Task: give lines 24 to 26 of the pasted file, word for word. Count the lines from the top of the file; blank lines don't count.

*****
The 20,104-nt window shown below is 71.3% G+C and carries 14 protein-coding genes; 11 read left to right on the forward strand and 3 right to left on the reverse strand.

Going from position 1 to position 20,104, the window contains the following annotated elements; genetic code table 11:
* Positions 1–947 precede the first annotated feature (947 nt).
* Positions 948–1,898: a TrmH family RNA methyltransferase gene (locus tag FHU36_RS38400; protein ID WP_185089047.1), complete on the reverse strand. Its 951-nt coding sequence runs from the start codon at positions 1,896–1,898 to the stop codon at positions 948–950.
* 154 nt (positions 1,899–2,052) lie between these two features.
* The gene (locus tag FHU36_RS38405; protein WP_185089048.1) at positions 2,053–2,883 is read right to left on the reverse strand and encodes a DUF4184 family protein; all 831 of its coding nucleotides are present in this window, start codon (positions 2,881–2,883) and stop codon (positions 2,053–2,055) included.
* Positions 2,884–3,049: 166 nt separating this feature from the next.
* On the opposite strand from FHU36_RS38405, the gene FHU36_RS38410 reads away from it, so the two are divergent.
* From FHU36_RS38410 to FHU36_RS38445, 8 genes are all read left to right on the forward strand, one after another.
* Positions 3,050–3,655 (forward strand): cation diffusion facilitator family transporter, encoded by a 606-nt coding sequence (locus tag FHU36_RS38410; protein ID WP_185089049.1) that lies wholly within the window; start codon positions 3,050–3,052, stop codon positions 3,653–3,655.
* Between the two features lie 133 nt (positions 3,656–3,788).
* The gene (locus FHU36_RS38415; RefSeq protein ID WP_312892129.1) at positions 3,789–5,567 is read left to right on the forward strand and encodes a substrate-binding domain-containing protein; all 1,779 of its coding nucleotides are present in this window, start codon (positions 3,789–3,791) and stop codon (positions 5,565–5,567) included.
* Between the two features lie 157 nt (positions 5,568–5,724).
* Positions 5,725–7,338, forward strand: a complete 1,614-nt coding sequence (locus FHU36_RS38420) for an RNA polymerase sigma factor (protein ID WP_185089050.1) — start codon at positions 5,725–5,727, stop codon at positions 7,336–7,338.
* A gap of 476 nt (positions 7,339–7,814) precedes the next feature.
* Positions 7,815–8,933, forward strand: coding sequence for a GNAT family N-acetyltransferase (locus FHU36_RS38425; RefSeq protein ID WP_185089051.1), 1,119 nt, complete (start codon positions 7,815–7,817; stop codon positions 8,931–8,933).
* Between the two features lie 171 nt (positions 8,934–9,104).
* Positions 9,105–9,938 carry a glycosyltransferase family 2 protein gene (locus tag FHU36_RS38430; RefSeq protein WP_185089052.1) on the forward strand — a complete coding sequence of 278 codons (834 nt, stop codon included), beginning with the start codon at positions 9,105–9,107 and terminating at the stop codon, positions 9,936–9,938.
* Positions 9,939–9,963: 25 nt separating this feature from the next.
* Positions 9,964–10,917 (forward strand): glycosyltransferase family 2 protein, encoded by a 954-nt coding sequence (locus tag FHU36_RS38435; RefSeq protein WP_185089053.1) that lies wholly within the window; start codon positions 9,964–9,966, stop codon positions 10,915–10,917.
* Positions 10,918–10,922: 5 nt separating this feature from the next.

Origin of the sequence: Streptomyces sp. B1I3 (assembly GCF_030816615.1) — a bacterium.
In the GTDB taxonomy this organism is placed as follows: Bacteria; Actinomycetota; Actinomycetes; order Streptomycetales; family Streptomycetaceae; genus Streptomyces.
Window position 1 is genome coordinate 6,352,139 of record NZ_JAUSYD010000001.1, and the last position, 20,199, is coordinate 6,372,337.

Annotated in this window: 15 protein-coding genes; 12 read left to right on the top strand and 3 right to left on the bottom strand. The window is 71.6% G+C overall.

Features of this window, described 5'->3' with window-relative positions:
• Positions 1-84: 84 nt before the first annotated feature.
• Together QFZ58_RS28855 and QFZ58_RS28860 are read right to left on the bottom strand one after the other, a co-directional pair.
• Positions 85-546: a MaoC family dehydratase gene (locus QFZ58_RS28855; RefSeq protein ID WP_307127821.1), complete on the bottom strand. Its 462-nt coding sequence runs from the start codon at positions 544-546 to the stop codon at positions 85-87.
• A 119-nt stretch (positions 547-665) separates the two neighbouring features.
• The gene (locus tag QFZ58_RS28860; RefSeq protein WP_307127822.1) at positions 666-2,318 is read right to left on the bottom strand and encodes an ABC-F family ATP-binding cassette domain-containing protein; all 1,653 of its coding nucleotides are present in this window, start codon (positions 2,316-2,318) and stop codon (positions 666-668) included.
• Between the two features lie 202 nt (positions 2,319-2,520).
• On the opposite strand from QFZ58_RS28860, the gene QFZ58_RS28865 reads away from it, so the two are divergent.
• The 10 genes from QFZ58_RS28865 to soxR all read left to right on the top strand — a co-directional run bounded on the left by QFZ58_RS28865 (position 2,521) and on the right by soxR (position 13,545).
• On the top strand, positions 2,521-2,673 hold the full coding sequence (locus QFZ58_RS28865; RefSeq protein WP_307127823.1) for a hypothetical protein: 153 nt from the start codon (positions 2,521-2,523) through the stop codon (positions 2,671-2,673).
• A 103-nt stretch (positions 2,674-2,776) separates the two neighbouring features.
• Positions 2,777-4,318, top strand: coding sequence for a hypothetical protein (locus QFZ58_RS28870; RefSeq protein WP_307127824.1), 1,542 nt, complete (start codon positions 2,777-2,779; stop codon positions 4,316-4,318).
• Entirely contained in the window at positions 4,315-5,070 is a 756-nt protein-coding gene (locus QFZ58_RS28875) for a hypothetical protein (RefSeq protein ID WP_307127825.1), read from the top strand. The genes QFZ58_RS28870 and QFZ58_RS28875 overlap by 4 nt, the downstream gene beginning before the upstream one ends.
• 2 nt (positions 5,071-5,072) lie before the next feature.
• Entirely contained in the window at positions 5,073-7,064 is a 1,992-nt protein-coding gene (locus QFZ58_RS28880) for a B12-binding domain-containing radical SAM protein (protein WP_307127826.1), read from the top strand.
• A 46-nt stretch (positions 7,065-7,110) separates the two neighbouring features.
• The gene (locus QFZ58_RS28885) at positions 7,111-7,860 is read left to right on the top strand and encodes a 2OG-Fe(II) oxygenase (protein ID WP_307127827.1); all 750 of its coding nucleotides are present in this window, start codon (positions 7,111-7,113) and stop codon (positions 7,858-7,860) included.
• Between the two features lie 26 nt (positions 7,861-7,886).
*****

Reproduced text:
Window position 1 is genome coordinate 6,352,139 of record NZ_JAUSYD010000001.1, and the last position, 20,199, is coordinate 6,372,337.

Annotated in this window: 15 protein-coding genes; 12 read left to right on the top strand and 3 right to left on the bottom strand. The window is 71.6% G+C overall.

Features of this window, described 5'->3' with window-relative positions: